The Boston Business Journal reports on the latest refugees from the increasingly empty Rte. 9 mall.
The article suggests that increased commercial space next door as part of the Wegmans build-out will hurt the Atrium stores. Isn't it likely to have the opposite effect there? More people coming to that specific part of Rt 9 means more potential shoppers lookin to buy something at the Atrium before going next door to Wegmans, etc. Another part of the article blames places like the Natick Collection for stealing customers...but they are going there instead because there's more there than just the one or two stores they needed that trip. Wegmans will make that piece of road a destination again bringing people back to the mall's doors in my estimation.
In fact, if I were them, I'd work closely with Wegmans to see about connecting the lots so people could just walk right into a side door on the mall.
People going to malls in Chestnut Hill don't walk anywhere, they drive. A neighboring mall might as well be on Mars. And the new building is likely to be surrounded by parking. Unless Simon owned them both, they're unlikely to cooperate.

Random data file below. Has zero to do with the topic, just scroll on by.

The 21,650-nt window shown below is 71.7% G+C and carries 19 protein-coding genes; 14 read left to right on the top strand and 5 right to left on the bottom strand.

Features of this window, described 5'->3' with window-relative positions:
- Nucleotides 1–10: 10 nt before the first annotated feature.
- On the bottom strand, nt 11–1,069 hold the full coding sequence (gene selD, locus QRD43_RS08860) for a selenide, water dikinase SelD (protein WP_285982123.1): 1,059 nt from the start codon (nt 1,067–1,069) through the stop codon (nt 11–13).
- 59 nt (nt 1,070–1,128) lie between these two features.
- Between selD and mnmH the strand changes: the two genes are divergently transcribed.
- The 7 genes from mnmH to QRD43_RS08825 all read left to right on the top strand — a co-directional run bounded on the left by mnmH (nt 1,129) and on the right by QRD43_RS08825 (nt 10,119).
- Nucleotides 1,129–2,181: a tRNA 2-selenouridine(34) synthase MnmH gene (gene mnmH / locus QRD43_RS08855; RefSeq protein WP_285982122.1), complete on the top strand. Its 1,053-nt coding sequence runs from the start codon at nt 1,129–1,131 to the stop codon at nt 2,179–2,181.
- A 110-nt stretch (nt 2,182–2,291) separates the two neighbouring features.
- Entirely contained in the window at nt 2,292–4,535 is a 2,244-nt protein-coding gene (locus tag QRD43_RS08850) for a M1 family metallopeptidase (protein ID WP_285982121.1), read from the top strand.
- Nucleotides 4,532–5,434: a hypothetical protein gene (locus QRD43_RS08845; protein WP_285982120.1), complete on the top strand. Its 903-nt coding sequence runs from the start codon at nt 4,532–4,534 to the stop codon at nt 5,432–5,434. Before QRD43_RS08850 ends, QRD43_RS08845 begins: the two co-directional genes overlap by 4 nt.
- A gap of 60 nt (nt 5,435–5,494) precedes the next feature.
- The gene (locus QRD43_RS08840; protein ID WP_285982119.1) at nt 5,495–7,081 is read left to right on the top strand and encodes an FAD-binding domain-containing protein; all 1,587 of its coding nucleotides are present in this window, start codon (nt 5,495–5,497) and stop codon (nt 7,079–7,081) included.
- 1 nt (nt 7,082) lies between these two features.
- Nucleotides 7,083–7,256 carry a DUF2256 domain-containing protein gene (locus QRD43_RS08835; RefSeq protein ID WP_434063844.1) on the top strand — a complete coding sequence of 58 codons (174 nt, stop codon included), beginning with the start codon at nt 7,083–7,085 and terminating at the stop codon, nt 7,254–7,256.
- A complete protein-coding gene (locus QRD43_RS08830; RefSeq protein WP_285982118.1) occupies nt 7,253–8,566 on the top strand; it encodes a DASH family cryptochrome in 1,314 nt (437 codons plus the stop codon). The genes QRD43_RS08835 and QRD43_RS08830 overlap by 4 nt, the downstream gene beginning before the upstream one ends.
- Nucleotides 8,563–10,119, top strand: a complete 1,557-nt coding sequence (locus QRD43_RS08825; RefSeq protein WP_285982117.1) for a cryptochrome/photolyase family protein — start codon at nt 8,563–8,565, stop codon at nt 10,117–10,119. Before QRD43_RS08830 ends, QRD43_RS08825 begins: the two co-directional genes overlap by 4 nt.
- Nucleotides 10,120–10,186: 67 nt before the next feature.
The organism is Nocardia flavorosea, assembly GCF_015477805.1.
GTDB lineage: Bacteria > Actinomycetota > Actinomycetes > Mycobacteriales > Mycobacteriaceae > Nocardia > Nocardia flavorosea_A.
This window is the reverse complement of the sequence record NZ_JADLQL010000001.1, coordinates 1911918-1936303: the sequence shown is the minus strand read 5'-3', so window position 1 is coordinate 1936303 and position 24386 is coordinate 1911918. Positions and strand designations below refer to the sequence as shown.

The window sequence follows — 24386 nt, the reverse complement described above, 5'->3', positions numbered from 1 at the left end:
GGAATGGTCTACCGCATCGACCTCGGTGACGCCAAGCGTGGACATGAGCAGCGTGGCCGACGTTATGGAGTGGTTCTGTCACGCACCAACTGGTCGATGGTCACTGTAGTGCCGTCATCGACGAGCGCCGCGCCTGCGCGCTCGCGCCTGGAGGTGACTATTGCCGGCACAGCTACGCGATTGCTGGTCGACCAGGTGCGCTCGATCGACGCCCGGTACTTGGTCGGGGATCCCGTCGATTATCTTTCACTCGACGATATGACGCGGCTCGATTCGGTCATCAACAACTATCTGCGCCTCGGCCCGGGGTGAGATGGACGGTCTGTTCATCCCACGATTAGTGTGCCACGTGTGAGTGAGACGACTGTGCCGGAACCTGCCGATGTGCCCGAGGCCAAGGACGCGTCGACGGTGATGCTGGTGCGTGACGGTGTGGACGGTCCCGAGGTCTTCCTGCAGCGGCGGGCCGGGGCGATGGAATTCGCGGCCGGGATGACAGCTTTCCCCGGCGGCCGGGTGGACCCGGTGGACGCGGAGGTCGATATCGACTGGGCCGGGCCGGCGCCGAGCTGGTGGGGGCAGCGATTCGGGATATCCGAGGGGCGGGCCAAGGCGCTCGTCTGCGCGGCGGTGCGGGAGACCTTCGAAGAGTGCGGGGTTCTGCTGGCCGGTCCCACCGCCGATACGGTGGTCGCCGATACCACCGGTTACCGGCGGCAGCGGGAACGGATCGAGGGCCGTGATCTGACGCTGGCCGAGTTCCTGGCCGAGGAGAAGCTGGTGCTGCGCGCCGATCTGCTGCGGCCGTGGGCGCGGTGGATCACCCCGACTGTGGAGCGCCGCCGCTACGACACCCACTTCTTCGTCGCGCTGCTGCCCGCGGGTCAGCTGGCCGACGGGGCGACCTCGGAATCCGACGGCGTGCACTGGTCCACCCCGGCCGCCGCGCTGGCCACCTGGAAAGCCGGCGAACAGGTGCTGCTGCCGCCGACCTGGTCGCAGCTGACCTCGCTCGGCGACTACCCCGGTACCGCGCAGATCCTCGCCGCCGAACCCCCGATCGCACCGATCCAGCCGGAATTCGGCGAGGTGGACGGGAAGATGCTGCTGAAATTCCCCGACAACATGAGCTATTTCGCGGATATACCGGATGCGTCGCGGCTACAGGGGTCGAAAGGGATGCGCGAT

Unless the Atrium fills the Borders space really soon with something really compelling, I think this mall is going under. Retailers want to go where there are lots of other stores. There's just too much vacancy to draw anyone unless they really slash the rents.
It looks to me like a large apartment or condominium building (Imperial Tower) and several smaller buildings separate the two developments.
It's amazing they have any stores left at all. I was there last year to use a Cheesecake Factory gift certifcate and the place is very dreary. I can't imagine they attract many shoppers.
The Cheesecake Factory is often PACKED. I've had to wait over 40 minutes before at the Atrium location.
I think what the mall should do is keep the incredibly (almost freakishly) successful restaurants and convert the upper floors into either offices or condos. The thing Atrium has going for it is a very impressive free garage that goes deep. I propose that levels V, A, and B are reserved for restaurant parking and that C and D become office/condo parking.
The mall also has an abundance of great scenic Montgomery traction elevators. 2 should be kept to serve the restaurants and parking (serving B, A, V, 1, 2*) and the other two could be express to offices and parking (serving D, C, 2*, 3, 4).
I seldom wait that long at real restaurants.
...it's bleak and nearly dyin'.
. . . not an eye pleasing drive to the 5 Guys place in Natick for my bi-weekly fast food feast.
Bertuccis and the Vietnamese restaurant, Le's, are keeping the Atrium on life support. What it really needs is a solid anchor tenant and/or something that really differentiates it from the Chestnut Hill Mall.